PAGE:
Chicago Tribune Co. v. Bridgestone/Firestone Inc., INTERVENORS-PLAINTIFFS-APPELLEES

Decision Date28 August 2001
Docket NumberNo. 00-15133,DEFENDANT-APPELLANT,INTERVENORS-PLAINTIFFS-APPELLEES
Citation263 F.3d 1304
Parties(11th Cir. 2001) CHICAGO TRIBUNE COMPANY, THE WASHINGTON POST COMPANY, CBS BROADCASTING, INC., LOS ANGELES TIME COMMUNICATIONS, LLC, D.B.A. LOS ANGELES TIMES,, v. BRIDGESTONE/FIRESTONE, INC.,
CourtU.S. Court of Appeals — Eleventh Circuit

[Copyrighted Material Omitted]

[Copyrighted Material Omitted] Appeal from the United States District Court for the Southern District of Georgia D. C. Docket No. 98-00069-CV-2

Before Black, Roney and Cox, Circuit Judges.

Per Curiam

This is an appeal of the district court's order unsealing documents previously filed pursuant to a protective order entered by stipulation of the parties. See Fed. R. Civ. P. 26(c)(7). We vacate and remand with instructions for the district court to determine whether "good cause" exists for maintaining the documents under seal.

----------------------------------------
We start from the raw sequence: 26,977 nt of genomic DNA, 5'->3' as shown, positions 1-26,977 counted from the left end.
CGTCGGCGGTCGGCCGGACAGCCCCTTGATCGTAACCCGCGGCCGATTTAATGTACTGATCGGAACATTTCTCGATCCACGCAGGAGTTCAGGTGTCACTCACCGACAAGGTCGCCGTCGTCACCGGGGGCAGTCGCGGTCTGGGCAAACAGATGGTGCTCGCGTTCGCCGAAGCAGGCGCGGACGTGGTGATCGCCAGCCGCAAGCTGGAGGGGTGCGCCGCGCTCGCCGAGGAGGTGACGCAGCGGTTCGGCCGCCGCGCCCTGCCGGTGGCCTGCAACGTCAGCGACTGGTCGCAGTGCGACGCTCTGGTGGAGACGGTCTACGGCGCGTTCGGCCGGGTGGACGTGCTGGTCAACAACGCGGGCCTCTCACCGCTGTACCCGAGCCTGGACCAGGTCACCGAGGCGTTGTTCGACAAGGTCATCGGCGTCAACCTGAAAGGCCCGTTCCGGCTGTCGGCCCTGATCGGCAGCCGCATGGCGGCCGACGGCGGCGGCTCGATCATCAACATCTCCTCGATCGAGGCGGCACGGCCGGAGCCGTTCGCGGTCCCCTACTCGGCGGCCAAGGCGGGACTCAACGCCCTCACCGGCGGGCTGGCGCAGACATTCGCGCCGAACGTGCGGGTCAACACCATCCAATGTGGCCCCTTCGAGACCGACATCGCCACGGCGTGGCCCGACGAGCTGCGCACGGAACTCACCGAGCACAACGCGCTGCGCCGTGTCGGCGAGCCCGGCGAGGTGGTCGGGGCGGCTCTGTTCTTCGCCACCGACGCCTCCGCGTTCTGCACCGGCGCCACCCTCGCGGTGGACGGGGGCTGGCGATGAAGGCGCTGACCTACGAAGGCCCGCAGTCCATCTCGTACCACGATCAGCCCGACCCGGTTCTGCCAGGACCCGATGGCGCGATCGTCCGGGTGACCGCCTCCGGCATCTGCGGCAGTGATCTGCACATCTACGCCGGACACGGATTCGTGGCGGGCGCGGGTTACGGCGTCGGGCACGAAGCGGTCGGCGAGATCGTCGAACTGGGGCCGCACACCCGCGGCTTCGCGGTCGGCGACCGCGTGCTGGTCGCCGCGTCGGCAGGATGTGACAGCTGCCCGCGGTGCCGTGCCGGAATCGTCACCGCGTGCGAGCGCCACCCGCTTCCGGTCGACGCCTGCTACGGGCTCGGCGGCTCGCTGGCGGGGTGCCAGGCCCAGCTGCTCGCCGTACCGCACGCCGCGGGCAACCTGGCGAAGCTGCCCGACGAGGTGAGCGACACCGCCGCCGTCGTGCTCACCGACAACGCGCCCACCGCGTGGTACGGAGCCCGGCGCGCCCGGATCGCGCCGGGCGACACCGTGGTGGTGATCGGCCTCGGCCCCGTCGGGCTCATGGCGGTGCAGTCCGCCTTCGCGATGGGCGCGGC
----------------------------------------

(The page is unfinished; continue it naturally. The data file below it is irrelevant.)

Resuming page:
I. BACKGROUND

Daniel Van Etten, an eighteen-year old football player from West Virginia University, died as a result of injuries sustained in a roll-over automobile accident. In April of 1998, his parents filed suit in the Southern District of Georgia, claiming that Bridgestone/Firestone, Inc.'s negligent design and manufacture of the tires on Daniel's Ford Explorer were the proximate cause of his death. 1 At the beginning of the litigation, in what has become commonplace in the federal courts, the parties stipulated to a protective order allowing each other to designate particular documents as confidential and subject to protection under Federal Rule of Civil Procedure 26(c)(7). See Fed. R. Civ. P. 26(c)(7). This method replaces the need to litigate the claim to protection document by document, and postpones the necessary showing of "good cause" required for entry of a protective order until the confidential designation is challenged. See In re Alexander Grant & Co. Litig., 820 F.2d 352, 356 (11th Cir. 1987) (discussing operation and efficacy of umbrella protective orders). As the district court noted, this allowed Bridgestone/Firestone, Inc. (Firestone) to temporarily enjoy the protection of Rule 26(c), making Firestone's documents presumptively confidential until challenged. 2